Several years ago Tanya and I were looking at some old photo albums. There was a picture of me when I was one, being held by my Grandpa. After doing a little math I realized that my Grandpa was the same age I am right now! Another picture (in a later album) was of my Dad and me at our wedding. My Dad was several years younger than I am right now! Both pictures really threw me. My Grandpa was an old man and I don’t feel old. In many ways I don’t feel much older than I was when Tanya and I got married, but the pictures told a different story. My self-identity seems to be off from my reality. Our identity keeps changing over time and it takes time for our self-awareness to catch up to our actual identity – true for individuals; true for the church.
Over the past several years the identity of Sharon Community Presbyterian Church has changed significantly. In the 1970s Sharon was a growing, suburban church with a large staff. In the 80s, 90s, 2000s, Sharon started on what I often call the typical “Presbyterian slide,” declining membership and decreasing staff. Many Presbyterian/mainline congregations are going through similar struggles. Then, in the last several years, the conflict at Sharon led to some big changes – staff changes and congregational members leaving. As we move into 2017 Sharon Church is a different church than it was when I arrived in October 2014, much less what it was in 2010, or 1980, or 1850. Sharon is no longer a rural, community church (one of the only ones in the community) or a large growing suburban church. Who are we now? This interim time is a good time to reflect on, and possibly make intentional changes to, the identity of SCPC.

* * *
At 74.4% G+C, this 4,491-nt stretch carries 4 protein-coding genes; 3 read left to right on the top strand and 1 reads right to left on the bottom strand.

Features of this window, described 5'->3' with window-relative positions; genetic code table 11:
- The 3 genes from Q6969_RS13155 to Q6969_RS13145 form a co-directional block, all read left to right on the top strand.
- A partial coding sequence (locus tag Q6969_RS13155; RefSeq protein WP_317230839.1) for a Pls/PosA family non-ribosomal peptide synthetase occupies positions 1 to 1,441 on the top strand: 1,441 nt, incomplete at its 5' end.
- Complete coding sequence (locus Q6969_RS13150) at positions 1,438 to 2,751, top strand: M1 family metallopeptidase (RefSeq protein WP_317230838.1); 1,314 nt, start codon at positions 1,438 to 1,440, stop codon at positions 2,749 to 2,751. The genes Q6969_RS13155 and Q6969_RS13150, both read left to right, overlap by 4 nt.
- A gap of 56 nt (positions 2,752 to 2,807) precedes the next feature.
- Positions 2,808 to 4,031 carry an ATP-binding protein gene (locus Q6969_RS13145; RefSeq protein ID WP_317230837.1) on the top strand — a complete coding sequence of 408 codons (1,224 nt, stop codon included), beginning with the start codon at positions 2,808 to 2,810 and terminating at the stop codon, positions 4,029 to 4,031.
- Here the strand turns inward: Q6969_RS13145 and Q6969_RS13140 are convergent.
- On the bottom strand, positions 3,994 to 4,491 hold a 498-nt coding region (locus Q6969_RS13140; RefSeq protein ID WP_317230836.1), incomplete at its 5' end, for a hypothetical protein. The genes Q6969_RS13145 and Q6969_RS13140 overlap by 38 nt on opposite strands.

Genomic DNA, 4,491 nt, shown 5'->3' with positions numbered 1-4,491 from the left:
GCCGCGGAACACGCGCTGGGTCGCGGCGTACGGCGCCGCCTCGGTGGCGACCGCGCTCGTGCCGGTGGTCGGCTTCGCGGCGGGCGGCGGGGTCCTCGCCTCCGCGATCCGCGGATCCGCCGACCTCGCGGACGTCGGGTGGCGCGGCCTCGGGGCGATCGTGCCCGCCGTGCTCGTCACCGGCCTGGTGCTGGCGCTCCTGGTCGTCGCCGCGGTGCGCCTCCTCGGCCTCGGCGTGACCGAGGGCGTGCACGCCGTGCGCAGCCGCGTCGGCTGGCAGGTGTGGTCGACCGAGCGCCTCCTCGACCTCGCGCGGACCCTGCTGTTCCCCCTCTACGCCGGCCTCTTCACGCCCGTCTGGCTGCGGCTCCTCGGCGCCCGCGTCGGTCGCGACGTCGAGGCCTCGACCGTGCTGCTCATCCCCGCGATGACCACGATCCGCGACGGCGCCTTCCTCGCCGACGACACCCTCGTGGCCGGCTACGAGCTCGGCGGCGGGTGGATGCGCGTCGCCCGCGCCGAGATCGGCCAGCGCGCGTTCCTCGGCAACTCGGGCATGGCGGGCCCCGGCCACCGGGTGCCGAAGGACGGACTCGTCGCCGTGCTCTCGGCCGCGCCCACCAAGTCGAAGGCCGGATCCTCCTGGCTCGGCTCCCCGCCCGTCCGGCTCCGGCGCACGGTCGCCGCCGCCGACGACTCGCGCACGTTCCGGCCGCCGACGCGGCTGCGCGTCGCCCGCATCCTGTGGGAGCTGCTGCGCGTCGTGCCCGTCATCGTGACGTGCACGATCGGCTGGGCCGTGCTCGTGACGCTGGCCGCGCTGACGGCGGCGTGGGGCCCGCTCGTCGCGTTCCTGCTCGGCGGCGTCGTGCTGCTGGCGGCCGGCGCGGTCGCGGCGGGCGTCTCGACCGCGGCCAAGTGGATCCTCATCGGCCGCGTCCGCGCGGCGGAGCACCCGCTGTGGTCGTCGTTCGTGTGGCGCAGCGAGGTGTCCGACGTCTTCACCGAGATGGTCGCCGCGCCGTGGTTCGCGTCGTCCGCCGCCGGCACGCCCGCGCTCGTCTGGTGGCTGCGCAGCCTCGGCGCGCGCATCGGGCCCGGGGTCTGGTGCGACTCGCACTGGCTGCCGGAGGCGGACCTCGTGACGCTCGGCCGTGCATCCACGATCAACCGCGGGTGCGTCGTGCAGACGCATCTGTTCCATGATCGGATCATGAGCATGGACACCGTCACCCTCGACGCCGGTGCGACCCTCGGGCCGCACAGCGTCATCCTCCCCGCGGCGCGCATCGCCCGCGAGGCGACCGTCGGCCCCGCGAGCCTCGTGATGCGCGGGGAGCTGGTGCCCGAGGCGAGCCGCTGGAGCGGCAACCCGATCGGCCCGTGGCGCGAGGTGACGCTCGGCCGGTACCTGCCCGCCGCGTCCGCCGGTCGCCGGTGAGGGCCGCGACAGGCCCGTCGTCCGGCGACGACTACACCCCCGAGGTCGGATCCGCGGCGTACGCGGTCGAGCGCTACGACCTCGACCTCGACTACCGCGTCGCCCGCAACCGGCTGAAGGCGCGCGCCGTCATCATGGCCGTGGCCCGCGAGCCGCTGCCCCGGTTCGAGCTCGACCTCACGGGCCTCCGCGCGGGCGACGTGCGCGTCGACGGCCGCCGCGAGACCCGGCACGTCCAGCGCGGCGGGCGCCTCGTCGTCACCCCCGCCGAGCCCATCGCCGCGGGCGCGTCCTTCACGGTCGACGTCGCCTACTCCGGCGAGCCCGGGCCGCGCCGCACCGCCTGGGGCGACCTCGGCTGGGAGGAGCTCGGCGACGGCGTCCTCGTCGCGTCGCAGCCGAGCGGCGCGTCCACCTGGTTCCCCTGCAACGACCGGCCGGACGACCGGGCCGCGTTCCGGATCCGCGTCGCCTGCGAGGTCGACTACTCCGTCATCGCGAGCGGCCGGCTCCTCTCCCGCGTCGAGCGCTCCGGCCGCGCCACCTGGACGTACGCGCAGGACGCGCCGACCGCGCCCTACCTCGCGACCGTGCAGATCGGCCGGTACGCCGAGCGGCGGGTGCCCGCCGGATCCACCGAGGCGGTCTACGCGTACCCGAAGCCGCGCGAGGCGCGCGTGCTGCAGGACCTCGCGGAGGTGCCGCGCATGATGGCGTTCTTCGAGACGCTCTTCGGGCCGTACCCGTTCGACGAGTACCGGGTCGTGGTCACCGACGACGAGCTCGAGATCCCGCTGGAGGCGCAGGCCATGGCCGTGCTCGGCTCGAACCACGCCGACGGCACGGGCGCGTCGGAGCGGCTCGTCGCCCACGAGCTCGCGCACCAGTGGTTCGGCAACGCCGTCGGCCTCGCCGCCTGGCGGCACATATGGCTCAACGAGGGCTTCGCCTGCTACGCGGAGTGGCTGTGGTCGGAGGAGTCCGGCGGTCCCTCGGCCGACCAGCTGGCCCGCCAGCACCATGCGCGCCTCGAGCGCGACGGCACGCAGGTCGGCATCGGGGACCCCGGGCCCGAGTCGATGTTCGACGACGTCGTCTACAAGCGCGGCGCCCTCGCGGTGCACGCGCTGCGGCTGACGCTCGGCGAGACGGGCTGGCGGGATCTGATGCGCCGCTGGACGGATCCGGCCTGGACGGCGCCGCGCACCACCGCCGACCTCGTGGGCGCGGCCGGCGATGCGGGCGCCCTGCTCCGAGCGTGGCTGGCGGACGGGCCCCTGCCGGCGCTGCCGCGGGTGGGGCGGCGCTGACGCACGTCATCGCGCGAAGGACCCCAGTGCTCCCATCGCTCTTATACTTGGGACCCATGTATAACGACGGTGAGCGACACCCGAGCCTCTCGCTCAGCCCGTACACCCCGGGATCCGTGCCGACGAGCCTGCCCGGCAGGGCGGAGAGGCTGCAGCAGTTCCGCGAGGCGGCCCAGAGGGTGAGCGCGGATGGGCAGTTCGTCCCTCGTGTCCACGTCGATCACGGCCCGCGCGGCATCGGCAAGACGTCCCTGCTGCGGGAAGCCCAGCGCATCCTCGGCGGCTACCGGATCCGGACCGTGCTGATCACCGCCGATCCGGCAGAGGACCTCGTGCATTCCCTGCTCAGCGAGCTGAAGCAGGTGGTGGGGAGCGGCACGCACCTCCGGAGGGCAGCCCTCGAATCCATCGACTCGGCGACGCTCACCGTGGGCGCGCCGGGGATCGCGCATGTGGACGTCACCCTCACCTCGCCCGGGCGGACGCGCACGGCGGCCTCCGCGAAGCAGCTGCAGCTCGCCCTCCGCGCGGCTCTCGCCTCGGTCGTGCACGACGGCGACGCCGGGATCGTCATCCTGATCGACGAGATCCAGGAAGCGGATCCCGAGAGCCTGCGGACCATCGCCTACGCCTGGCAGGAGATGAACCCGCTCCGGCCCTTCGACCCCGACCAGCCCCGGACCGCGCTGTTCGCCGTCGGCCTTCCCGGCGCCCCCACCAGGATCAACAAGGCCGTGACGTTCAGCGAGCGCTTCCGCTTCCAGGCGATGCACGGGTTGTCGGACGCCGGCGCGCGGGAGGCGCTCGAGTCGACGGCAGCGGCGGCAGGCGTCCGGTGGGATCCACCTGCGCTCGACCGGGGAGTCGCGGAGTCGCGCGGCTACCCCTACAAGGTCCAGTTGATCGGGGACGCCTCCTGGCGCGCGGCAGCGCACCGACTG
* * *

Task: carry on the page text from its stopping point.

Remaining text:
The second developmental task of the interim time is Renewing the Congregational Identity. The first task of the interim (see the November Good News) was Coming to Terms with Our History. We are going to look at this task in more detail during the Sunday school time on January 15 (see the other article in the Good News). The history of SCPC is actually part of the identity, but the question now is “Who are we now that the conflict has ended? Who are we as we move closer to calling a new pastor?” Here are some questions to help us think about the identity of SCPC (along with a few of my observations):
1) Who Are We?
2) Whose Are We?
3) Where Are We?
4) Why Are We?
“Who are you?” said the Caterpillar… “I – I hardly know, Sir, just at present,” Alice replied rather shyly, “at least I know who I was when I got up this morning, but I think I must have been changed several times since then” (Lewis Carroll).
Sharon Community Presbyterian Church continues to change. Understanding our identity will energize the congregation and prepare SCPC for the ministry of the new pastor. I invite you, in your own times of prayer and in conversations with others, to keep these questions before you. Please share your answers / reflections with others – I’d love to hear what you think.
Current and Past Good News articles and announcements.